Next Article in Journal
Relationship between Subjective Health, the Engel Coefficient, Employment, Personal Assets, and Quality of Life for Korean People with Disabilities
Previous Article in Journal
Rubella Vaccine Uptake among Women of Childbearing Age in Healthcare Settings
Font Type:
Arial Georgia Verdana
Font Size:
Aa Aa Aa
Line Spacing:
Column Width:

Strengthening Primary Healthcare in Jordan for Achieving Universal Health Coverage: A Need for Family Health Team Approach

Department of Public Health, Faculty of Medicine, Jordan University of Science and Technology, Irbid 22110, Jordan
The Eastern Mediterranean Public Health Network, Amman 11195, Jordan
Global Health and Development, Faculty of Social Sciences, Tampere University, 33520 Tampere, Finland
International Academy of Public Health (IAPH), Amman 11195, Jordan
Department of Family and Community Medicine, College of Medicine, University of Baghdad, Bab Al Muadham, Baghdad 00964, Iraq
Author to whom correspondence should be addressed.
Healthcare 2023, 11(22), 2993;
Submission received: 26 September 2023 / Revised: 4 November 2023 / Accepted: 8 November 2023 / Published: 19 November 2023
(This article belongs to the Section Family Medicine)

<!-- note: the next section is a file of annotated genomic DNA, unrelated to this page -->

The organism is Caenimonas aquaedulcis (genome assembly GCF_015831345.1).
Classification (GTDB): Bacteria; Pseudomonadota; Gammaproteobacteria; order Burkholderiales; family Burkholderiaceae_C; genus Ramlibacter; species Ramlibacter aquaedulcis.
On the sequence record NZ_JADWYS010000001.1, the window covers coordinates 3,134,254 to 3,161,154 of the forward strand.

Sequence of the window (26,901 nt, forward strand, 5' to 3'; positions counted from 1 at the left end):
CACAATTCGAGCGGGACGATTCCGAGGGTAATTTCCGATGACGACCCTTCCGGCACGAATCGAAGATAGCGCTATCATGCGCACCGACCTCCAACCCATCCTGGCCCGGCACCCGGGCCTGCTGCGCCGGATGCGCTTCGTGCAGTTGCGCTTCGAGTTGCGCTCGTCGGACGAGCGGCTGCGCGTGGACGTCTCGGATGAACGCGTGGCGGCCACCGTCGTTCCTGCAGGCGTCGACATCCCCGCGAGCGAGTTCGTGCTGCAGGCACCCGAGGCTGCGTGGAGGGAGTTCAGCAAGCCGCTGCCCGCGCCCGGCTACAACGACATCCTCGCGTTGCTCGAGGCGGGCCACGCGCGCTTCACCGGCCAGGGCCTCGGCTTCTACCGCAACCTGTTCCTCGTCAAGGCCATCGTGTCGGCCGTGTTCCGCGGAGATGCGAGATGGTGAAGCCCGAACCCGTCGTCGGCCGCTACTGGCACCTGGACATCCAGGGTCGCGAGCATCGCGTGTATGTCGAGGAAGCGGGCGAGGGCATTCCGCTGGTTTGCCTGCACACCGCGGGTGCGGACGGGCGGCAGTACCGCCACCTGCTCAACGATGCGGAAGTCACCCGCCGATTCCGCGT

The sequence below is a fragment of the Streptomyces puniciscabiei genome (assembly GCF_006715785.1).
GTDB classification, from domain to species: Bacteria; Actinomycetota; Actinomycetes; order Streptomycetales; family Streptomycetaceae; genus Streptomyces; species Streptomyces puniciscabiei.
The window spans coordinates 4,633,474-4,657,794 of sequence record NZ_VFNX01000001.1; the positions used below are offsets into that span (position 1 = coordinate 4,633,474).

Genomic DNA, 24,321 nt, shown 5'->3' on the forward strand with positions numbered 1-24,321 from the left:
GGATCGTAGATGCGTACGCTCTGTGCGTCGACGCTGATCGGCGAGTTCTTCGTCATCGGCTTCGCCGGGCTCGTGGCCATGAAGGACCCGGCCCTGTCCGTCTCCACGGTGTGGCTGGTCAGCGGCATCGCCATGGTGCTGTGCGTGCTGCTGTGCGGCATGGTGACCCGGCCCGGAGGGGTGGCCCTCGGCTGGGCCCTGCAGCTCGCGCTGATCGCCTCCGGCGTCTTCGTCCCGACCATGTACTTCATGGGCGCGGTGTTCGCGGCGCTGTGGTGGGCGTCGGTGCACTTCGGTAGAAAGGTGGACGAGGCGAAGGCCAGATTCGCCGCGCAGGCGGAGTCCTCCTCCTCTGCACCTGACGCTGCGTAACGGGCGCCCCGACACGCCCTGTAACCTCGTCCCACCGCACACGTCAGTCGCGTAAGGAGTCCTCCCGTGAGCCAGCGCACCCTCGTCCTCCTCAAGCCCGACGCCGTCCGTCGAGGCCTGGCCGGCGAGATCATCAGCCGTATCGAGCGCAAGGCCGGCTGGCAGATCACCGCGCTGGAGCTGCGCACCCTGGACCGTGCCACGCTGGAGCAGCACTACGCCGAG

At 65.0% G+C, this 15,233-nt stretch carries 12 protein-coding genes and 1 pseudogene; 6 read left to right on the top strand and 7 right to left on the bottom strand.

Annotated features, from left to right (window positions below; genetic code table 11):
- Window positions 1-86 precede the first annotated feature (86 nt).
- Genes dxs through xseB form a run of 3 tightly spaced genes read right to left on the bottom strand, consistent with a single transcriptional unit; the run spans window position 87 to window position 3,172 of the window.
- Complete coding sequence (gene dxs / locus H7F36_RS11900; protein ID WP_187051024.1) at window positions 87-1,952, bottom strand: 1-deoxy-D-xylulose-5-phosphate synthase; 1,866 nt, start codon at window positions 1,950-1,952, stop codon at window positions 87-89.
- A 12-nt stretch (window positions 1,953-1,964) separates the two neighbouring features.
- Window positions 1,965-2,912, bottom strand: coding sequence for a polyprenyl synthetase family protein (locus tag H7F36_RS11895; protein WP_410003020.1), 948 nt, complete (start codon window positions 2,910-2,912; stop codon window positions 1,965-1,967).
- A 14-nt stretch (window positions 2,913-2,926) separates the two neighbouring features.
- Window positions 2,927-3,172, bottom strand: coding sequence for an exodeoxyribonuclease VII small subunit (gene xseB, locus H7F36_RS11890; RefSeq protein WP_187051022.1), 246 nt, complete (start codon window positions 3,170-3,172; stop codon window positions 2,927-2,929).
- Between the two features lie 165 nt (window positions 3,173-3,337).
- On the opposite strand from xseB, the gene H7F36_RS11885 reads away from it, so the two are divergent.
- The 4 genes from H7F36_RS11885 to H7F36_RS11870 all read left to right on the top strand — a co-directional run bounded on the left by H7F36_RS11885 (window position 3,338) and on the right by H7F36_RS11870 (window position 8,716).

Achieving Universal Health Coverage (UHC) is a strategic objective of the Jordanian government and has been prioritized in its strategies and plans. However, there are several challenges affecting primary healthcare in Jordan and the health system in general that prevent Jordan from achieving UHC. This paper highlights the importance of team-based care in the form of Family Health Teams (FHTs) to realize Jordan’s goal of achieving UHC. FHTs are a team-based approach that brings together diverse professionals to provide a comprehensive, efficient, patient-centered primary care system that meets the changing needs of Jordan’s population and refugees. However, the implementation of FHT may encounter obstacles, including individual, organizational, institutional, and external barriers. To overcome such obstacles, several actions and processes need to be taken, including political commitment and leadership, implementing good governance and policy frameworks, allocating resources and funding, multisectoral collaboration, and engagement of communities and stakeholders. The successful implementation of FHTs requires participation from government officials, parliamentarians, civil society, and influential community, religious, and business leaders. A strategic policy framework, effective oversight, coalition building, regulation, attention to system design, and accountability are also essential. In conclusion, adopting the FHT approach in Jordan’s Primary Healthcare system offers a promising path towards achieving UHC, improving healthcare access, quality, and efficiency while addressing the unique challenges faced by the country’s healthcare system.